Public resistance to Tokyo Olympics grows fiery as Japan battles COVID-19 upsurge



With less than 70 days until the Tokyo Olympics, the open hostility toward the showpiece event in Japan has shown no signs of relenting.

Within a week, a petition with more than 350,000 signatures calling for the Games to be scrapped was submitted, a survey that shows over 80 percent of Japanese people oppose hosting the Olympics was published, and a stunning interview that featured a CEO of Japan's top e-commerce company calling the sporting extravaganza a "suicide mission" was echoed around the world.

The cascade of incidents came after Japan expanded a coronavirus state of emergency as the country witnesses another dramatic upsurge in COVID-19 cases. At the moment, nine of Japan's 47 prefectures are now reimposing strict anti-virus measures until the end of the month.

"I think the Olympics this time is about whether we prioritize life or a ceremony and event called the Olympics," said "Stop Tokyo Olympics" campaign organizer Kenji Utsunomiya, who submitted the anti-Olympics petition to authorities.

"Holding the Olympics under these circumstances means precious medical resources have to be set aside for the Games," he added.

Asked about the campaign against the Games, Tokyo Governor Yuriko Koike said she would work toward a "safe and secure" Olympics. "Though there is a pandemic, it is important to hold a safe and secure Tokyo 2020 Games," she told a regular news conference.

The Japanese public was not impressed. A weekend survey by the Asahi Shimbun found a total of 83 percent of respondents said the Tokyo Olympics should be postponed again or canceled. Those figures are skyrocketing from 35 percent who called for cancellation in a survey by the same paper a month ago.

Only 14 percent said the Olympics should be held this summer, compared with 28 percent in the April survey. And if the Games do go ahead, 59 percent insisted there should be no spectators, with 3 percent backing a regular capacity Olympics.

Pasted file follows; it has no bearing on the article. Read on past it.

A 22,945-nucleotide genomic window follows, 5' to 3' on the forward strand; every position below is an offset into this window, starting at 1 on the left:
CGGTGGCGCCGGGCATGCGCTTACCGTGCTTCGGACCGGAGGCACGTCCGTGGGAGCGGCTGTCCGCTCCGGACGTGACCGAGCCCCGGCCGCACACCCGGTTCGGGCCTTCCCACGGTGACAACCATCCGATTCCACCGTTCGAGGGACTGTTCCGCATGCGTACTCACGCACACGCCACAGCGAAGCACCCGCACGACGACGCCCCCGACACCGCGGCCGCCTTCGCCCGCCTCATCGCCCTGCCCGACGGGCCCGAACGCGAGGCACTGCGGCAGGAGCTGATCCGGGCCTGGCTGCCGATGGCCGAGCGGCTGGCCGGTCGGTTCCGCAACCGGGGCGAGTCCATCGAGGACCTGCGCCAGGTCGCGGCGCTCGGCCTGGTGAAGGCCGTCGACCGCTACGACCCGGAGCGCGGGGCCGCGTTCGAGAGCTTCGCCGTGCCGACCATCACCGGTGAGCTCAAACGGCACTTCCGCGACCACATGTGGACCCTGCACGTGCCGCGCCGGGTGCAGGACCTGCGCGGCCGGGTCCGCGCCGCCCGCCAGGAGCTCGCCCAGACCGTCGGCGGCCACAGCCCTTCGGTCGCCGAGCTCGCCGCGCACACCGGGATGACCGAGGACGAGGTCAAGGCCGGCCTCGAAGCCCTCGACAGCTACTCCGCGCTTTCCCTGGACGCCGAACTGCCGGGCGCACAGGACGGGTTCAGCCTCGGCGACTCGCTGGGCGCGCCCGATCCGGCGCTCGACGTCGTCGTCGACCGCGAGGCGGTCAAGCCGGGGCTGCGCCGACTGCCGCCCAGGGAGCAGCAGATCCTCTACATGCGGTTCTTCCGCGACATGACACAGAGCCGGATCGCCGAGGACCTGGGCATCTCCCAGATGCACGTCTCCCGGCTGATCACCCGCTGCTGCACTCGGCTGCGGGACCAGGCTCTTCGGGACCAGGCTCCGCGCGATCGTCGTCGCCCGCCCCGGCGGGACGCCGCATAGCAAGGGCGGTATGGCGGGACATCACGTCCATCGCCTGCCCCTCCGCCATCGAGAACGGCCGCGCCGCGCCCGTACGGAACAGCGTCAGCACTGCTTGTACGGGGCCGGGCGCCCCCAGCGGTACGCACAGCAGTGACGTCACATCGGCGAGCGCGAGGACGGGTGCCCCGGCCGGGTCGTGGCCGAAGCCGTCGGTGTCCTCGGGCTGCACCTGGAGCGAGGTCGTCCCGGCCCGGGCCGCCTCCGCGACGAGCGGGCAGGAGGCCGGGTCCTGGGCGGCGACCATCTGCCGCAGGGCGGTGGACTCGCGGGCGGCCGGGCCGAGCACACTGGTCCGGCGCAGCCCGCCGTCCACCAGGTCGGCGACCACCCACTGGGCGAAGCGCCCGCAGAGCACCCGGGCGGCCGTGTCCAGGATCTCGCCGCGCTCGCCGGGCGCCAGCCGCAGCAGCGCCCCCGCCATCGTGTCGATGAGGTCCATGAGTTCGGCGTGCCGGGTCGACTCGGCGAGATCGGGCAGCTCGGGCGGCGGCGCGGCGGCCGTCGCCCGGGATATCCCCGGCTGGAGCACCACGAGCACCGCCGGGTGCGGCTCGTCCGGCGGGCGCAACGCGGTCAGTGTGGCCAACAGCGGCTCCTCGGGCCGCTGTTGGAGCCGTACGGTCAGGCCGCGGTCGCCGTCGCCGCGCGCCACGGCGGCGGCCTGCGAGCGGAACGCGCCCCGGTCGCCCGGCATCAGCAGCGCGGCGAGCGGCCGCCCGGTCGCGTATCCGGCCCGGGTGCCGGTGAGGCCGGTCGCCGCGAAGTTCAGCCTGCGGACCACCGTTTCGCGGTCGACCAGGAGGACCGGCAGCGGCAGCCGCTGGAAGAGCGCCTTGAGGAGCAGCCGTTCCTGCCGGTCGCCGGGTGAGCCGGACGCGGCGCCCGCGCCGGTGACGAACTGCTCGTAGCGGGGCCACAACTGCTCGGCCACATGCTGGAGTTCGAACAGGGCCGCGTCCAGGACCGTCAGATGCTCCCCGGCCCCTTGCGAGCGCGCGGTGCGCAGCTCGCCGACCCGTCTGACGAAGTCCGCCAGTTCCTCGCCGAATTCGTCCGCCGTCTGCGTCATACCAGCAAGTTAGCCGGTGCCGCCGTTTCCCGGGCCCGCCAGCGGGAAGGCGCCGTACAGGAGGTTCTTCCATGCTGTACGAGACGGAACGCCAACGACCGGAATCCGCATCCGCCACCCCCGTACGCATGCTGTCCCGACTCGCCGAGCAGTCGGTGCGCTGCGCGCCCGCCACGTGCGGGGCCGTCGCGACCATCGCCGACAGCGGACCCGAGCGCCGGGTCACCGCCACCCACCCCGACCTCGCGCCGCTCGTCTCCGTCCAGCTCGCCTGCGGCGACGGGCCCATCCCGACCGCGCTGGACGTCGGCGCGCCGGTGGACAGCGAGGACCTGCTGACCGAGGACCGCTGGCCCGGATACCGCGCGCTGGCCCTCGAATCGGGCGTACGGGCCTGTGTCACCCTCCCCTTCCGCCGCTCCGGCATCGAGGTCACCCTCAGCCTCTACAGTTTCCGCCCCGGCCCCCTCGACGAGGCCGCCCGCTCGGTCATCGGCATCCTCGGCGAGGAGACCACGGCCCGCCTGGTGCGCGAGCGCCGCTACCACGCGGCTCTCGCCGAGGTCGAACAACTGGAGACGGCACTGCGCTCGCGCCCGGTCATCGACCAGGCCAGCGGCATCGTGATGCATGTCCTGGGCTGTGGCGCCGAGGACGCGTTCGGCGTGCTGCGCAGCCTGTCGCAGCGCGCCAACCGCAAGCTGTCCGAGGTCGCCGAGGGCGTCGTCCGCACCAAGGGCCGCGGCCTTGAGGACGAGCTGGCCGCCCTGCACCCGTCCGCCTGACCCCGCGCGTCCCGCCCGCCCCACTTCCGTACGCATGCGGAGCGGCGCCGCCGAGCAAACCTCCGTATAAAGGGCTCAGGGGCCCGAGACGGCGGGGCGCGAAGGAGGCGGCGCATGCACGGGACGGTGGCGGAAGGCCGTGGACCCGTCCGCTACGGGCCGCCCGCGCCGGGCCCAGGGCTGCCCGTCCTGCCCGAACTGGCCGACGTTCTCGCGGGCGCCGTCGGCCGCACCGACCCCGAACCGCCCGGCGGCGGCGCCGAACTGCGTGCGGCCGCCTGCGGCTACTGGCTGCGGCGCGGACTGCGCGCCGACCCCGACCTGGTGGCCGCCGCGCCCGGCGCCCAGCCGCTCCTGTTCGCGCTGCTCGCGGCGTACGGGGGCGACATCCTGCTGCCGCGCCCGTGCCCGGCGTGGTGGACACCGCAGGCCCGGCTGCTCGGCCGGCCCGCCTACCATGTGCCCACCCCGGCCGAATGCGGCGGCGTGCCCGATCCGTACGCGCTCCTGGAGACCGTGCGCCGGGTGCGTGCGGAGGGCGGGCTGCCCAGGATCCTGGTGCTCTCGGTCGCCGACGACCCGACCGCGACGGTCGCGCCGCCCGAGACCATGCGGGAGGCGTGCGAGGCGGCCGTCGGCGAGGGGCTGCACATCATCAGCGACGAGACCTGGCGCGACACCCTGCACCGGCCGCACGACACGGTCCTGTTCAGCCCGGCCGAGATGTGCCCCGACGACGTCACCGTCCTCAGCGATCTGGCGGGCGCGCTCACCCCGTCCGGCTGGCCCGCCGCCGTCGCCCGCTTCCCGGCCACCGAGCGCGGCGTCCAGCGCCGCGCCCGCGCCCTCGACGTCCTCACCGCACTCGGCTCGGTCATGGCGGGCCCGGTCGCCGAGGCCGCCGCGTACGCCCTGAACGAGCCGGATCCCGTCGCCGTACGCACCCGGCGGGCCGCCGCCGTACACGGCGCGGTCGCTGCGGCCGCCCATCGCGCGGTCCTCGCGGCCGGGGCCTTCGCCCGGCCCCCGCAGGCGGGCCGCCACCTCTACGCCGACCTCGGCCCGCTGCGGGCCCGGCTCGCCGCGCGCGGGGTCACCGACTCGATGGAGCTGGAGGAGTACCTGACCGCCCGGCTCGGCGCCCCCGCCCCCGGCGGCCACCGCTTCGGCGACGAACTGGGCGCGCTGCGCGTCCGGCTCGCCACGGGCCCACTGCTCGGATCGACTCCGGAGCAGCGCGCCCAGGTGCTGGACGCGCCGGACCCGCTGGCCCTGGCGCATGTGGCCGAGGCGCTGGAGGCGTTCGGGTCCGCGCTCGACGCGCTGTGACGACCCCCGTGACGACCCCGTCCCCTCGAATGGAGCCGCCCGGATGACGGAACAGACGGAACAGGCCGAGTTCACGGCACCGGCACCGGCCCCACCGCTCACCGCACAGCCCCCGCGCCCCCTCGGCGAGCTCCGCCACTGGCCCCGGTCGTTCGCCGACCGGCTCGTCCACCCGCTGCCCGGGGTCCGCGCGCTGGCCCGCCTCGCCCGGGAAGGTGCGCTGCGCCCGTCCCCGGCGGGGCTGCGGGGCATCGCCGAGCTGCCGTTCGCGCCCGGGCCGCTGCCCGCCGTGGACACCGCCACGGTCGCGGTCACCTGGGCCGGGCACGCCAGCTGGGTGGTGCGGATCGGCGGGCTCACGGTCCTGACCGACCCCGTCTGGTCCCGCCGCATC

As for Japanese Prime Minister Yoshihide Suga's declaration that it is possible for Japan to host a safe Olympics amid the COVID-19 pandemic, 73 percent of respondents admitted they were "unconvinced" by his assurance.

The emotions were further stocked by comments by Hiroshi Mikitani, the CEO of Japanese online retailer Rakuten. The billionaire told CNN in an explosive interview that he had been trying to convince the government to cancel the Tokyo Games, which he branded as a "suicide mission."

"It's dangerous to host the big international event from all over the world. So, the risk is too big," said Mikitani. "The upside is not that great, and we see many countries are still struggling so much, including India and Brazil. And it's not time to celebrate yet." When asked if he believed the Olympics could yet be canceled, he said "everything is possible right now."

The sentiment was shared by SoftBank CEO Masayoshi Son, who expressed his safety concerns to CNBC if the Tokyo Games go ahead as planned. "I am very much afraid of having the Olympics, not just for Japan but for many countries. They are having a tough situation. I don't know how they can support sending athletes," he observed.

Coming under huge pressure, Japanese Economy Minister Yasutoshi Nishimura is looking to the International Olympic Committee (IOC)'s support for the Games.

"I'm aware that many are concerned that the Olympics will lead to an outbreak of cases," Nishimura was quoted as saying by broadcaster NHK. "The organizers are currently working together closely, based on the decision by the International Olympic Committee to hold the Tokyo Games."

Meanwhile, Suga has again assured the public that the government would "not put the Olympics above people's health," pointing out the fact that only the IOC has the final say in the Game's future prospects.

"The IOC has the authority to decide, and the IOC has already decided to hold the Tokyo Olympics," said Suga.